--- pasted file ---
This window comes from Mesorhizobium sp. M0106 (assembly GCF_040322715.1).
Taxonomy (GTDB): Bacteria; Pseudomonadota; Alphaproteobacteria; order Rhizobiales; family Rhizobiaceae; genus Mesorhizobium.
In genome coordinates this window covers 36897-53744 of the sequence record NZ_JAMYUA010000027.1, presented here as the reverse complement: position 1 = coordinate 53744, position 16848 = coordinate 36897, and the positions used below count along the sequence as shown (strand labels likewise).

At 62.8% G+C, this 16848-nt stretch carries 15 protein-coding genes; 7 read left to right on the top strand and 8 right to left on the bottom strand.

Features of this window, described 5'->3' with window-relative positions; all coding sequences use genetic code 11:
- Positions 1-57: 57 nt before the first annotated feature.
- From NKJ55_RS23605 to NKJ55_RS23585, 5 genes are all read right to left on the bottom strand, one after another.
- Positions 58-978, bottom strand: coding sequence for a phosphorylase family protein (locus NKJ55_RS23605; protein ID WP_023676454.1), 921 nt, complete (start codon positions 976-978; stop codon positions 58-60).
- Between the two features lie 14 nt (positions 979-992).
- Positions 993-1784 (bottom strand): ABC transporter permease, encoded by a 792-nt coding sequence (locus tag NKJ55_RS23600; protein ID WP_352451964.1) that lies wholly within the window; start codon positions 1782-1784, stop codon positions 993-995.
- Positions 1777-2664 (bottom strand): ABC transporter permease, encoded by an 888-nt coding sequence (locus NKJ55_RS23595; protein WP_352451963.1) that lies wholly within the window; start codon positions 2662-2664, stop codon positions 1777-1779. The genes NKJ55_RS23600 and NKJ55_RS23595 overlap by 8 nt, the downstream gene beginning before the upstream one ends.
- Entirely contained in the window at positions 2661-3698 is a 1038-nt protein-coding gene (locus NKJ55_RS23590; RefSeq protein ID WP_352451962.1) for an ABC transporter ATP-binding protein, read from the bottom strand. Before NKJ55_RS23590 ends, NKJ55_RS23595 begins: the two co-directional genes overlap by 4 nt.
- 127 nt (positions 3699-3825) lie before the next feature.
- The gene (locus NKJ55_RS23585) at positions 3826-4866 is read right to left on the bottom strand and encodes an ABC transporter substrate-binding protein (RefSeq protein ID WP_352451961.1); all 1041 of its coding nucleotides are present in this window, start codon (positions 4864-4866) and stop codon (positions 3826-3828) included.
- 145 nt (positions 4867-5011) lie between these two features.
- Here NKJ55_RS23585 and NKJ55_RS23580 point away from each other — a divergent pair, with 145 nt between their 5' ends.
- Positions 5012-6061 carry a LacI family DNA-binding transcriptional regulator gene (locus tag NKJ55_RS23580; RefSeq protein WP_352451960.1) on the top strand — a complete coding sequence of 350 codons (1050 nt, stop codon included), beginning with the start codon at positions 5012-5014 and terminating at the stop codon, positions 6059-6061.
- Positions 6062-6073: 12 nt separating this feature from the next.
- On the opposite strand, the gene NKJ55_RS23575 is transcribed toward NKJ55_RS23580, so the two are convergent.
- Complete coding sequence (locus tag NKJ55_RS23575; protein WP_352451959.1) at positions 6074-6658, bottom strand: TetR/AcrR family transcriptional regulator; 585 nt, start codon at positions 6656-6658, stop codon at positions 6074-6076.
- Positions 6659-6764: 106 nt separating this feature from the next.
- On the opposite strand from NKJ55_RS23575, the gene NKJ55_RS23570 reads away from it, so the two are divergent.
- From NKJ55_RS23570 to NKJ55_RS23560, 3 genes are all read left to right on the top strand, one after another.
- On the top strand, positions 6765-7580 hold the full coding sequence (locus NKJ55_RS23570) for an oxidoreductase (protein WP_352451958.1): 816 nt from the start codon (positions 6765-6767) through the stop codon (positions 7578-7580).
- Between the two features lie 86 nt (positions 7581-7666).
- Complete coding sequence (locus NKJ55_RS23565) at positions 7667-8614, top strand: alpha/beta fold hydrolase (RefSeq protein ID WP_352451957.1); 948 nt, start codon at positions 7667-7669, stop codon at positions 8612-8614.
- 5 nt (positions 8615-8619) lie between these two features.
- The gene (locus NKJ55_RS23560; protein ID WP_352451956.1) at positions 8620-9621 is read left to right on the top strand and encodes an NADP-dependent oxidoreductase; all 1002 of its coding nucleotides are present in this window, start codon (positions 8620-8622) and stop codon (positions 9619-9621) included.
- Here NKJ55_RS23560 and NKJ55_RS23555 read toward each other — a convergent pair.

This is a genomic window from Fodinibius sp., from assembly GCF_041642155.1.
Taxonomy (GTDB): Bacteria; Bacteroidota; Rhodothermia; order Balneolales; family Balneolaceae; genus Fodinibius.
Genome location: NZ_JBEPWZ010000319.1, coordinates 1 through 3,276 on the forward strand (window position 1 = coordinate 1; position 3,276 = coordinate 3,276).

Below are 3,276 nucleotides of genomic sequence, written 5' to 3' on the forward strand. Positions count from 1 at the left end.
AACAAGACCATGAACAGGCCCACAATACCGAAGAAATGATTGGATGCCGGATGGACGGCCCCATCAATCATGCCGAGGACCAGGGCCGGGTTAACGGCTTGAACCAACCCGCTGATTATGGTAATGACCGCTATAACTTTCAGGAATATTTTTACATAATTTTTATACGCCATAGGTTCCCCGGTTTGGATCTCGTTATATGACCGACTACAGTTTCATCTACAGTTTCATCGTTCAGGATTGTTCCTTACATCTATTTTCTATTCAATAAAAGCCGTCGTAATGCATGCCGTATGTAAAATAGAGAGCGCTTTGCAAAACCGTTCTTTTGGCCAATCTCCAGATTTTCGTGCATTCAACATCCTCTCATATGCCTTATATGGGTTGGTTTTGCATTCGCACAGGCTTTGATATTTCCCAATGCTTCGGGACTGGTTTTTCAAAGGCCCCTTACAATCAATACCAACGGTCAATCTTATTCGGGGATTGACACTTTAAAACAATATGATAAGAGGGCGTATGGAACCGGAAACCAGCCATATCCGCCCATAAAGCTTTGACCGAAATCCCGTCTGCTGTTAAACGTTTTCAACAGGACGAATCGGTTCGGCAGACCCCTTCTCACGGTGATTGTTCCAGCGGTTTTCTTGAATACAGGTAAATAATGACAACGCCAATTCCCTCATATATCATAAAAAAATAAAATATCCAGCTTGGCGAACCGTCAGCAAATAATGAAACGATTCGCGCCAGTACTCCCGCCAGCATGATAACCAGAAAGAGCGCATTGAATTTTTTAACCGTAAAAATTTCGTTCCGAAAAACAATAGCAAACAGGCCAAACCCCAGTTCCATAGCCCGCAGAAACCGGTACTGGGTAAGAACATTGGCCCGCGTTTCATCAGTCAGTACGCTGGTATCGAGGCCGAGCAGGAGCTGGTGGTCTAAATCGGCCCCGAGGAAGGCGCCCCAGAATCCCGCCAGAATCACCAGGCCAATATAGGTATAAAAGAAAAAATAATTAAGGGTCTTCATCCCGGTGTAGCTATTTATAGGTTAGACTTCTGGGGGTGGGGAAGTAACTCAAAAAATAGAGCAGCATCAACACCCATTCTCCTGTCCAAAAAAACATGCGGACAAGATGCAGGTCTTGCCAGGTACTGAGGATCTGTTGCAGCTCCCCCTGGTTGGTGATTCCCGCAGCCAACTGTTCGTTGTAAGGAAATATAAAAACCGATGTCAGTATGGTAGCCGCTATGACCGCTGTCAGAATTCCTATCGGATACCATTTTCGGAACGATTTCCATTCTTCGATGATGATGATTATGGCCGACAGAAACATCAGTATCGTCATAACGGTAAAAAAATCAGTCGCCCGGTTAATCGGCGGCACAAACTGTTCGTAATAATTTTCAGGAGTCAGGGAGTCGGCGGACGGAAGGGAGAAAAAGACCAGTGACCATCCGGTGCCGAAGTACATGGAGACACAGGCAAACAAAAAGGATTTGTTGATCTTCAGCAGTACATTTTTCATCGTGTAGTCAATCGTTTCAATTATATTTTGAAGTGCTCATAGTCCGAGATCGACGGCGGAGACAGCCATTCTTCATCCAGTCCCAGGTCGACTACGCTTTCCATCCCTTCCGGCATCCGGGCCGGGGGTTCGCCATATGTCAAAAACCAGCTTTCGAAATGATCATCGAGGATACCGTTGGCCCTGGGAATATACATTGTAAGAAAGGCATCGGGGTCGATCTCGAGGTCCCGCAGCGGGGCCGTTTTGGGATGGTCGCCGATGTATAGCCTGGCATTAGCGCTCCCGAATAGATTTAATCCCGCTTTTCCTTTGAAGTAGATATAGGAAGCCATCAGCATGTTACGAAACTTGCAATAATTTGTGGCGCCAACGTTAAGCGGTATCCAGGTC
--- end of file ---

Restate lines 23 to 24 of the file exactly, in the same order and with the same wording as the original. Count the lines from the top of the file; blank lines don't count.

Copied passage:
- From NKJ55_RS23570 to NKJ55_RS23560, 3 genes are all read left to right on the top strand, one after another.
- On the top strand, positions 6765-7580 hold the full coding sequence (locus NKJ55_RS23570) for an oxidoreductase (protein WP_352451958.1): 816 nt from the start codon (positions 6765-6767) through the stop codon (positions 7578-7580).